Local group used recycled Christmas trees as part of conservation efforts

Palouse Conservation District will use adaptive programming like podcasts to improve community outreach during pandemic

Jennifer+Boie%2C+director+of+Palouse+Conservation+District%2C+said+PCD+will+use+podcasts+to+better+engage+with+the+community+during+the+pandemic.

SCREENSHOT FROM MEETING

Jennifer Boie, director of Palouse Conservation District, said PCD will use podcasts to better engage with the community during the pandemic.

JENAE LAXSON, Evergreen reporter

The Palouse Conservation District met Tuesday night to discuss its conservation accomplishments last year and its plans for 2021.

Last year, PCD focused on buffer installation and maintenance in areas alongside rivers or streams. Staff also monitored steelhead fish habitat restoration, said conservation coordinator Stephanie Harper. 

PCD used recycled Christmas trees to stabilize stream banks, she said.

“If you historically have donated your Christmas tree to the district, it is out there on the landscape, working to help stabilize stream banks,” Harper said. 

PCD’s research and monitoring program will continue to perform reconnaissance sampling in the north and south forks of the Palouse River and Steptoe Canyon, research and monitoring coordinator Ryan Boylan said.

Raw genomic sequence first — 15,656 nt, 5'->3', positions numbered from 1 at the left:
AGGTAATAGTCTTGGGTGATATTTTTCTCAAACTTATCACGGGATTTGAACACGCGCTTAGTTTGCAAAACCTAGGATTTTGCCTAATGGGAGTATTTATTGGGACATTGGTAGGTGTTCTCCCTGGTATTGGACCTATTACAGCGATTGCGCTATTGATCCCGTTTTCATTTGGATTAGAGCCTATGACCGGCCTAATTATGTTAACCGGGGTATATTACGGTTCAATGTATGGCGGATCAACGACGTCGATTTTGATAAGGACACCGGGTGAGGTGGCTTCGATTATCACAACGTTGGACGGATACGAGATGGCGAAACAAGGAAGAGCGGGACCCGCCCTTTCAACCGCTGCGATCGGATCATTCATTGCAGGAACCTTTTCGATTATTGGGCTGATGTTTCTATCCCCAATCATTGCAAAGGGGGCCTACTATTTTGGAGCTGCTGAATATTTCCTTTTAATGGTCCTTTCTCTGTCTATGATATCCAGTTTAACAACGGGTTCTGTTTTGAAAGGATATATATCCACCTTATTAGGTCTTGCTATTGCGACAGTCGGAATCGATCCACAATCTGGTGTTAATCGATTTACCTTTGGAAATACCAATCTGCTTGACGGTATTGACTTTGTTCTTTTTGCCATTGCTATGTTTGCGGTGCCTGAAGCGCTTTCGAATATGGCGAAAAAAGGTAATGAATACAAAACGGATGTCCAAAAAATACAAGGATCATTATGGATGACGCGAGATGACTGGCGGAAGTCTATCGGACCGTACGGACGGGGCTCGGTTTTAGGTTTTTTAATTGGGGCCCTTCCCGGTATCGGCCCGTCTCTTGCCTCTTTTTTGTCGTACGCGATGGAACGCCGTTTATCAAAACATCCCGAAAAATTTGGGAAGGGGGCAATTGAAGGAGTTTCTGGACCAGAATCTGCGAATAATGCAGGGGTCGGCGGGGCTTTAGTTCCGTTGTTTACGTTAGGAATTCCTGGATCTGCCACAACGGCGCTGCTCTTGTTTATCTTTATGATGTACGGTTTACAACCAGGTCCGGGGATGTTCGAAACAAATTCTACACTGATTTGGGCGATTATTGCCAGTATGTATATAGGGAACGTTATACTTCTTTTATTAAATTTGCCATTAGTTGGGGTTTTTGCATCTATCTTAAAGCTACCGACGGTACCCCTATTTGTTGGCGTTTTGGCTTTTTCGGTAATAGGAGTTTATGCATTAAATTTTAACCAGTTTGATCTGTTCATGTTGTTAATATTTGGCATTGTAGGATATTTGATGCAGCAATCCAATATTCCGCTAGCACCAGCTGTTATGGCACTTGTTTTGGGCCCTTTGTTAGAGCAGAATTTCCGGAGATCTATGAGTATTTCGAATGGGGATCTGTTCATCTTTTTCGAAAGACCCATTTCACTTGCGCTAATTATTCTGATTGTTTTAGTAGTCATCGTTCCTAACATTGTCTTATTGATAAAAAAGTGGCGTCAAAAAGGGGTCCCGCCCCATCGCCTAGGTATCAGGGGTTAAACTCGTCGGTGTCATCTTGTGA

Boylan said the research and monitoring program has also partnered with the Washington State Department of Agriculture to monitor pesticides in Dry Creek. 

In 2021, PCD’s education and outreach program will implement adaptive programming to better engage with the community during the COVID-19 pandemic, said Shelley Scott, finance and administration manager. 

As part of the adaptive programming, PCD will use podcasts such as Palouse Pulse, Scott said. 

“It features staff, board members and landowners in each episode telling their stories of working with the districts,” she said.

A new long-range plan was developed in 2020, said PCD Director Jennifer Boie. The purpose of the plan is to restore the landscape, focusing on habitat, vegetation, prairie, pollinators and aesthetics.

PCD’s policy manual was also updated, she said. The Regional Conservation Partnership Program renewal application was approved for another $5.5 million grant. 

Boie said PCD would like to continue to strengthen its infrastructure to serve the community, as well as expand local and regional partnerships.